High resolution ensemble forecasting for the Gulf of Mexico eddies and fronts

Stochastic forecasting is widely used in meteorology, in order to provide confidence indices of the prediction (Molteni et al., 1996). Stochastic forecasting is introduced by Yin and Oey (2007) for application to the GOM.

In a paper published in Ocean Dynamics Drs. Francois Counillon and Laurent Bertino present a sensitivity study to different perturbation systems is carried out by perturbing the initial state, lateral forcing, and atmospheric forcing. The perturbation of the initial state seems to control the positioning of the large-scale features, whereas the perturbation of the boundary conditions (lateral and atmospheric) controls the growth of instabilities.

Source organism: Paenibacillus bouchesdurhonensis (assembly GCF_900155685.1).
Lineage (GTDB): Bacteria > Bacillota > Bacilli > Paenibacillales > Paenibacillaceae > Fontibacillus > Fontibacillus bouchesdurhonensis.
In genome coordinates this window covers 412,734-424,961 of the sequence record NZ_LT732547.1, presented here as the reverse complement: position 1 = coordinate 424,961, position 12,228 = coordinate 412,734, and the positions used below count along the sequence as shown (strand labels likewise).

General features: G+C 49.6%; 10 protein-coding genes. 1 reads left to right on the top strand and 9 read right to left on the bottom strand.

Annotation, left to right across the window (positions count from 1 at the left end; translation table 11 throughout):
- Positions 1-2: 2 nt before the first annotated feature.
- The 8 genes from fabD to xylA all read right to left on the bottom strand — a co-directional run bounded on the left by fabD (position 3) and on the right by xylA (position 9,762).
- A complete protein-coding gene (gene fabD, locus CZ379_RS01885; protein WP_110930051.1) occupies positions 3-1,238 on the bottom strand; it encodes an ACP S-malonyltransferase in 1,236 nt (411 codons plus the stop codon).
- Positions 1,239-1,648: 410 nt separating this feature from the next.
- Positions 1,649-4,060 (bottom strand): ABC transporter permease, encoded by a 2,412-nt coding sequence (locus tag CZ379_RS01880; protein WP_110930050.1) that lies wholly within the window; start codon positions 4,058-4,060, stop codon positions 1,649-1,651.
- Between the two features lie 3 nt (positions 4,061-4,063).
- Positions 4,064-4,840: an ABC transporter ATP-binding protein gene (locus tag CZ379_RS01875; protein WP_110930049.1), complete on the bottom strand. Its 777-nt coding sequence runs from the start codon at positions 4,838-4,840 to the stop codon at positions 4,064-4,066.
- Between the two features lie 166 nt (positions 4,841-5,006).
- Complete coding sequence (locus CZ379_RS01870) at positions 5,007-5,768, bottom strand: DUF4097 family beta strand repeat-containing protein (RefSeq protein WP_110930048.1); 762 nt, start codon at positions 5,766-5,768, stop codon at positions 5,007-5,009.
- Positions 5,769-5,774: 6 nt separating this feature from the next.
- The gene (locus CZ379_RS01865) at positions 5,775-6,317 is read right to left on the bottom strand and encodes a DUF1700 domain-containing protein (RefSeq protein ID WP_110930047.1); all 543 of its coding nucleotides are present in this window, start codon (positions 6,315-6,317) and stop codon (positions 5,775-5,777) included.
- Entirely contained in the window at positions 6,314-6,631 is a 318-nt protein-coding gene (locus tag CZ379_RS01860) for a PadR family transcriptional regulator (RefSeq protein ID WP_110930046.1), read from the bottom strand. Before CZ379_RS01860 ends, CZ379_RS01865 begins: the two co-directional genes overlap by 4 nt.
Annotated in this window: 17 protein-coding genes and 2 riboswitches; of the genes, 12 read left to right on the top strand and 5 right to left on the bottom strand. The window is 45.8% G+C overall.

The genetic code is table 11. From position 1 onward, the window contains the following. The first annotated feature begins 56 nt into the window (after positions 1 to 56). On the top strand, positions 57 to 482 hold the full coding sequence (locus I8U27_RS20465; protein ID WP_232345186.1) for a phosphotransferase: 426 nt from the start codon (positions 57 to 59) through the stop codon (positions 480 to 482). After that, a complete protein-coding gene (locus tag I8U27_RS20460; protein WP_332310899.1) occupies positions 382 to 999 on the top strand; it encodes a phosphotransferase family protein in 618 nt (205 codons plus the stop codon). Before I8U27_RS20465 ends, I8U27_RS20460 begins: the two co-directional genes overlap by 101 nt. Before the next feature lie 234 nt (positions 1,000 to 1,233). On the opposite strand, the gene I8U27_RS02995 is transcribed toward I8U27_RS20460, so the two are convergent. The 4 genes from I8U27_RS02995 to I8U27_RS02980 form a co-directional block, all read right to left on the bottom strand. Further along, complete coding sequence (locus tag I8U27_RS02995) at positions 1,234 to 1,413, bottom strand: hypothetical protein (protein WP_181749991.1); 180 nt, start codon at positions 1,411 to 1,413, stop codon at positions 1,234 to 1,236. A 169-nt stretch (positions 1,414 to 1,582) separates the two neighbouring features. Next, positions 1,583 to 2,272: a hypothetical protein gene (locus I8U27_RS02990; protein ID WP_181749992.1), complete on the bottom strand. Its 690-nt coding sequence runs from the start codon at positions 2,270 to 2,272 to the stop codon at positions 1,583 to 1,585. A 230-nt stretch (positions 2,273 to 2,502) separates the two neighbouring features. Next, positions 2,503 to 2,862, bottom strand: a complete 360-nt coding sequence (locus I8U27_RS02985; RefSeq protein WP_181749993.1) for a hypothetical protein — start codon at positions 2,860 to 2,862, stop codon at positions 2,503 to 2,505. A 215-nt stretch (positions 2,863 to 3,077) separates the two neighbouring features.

The assimilation results indicate that a strong assimilation allows for higher initial accuracy, but diverges faster with the model integration. This implies that an optimal value can be chosen in order to obtain the maximum accuracy at a prescribed forecasting horizon. Finally, the ensemble spread of a 10-member dynamic ensemble appears to be correlated in space and time with the forecast error. This result indicates that even a small ensemble can provide a confidence index of the forecast.

The figure resolves; Overlay of model ensemble fronts (pink line) with the non-assimilated OC map (contour); for the nowcast on the 12th July. Blue color (resp. green) indicates low (resp. high) concentration of chlorophyll, and cloud covered areas are in white. The thick black line represents the front derived from SSH altimeter maps, and the red thick line is the ensemble mean.


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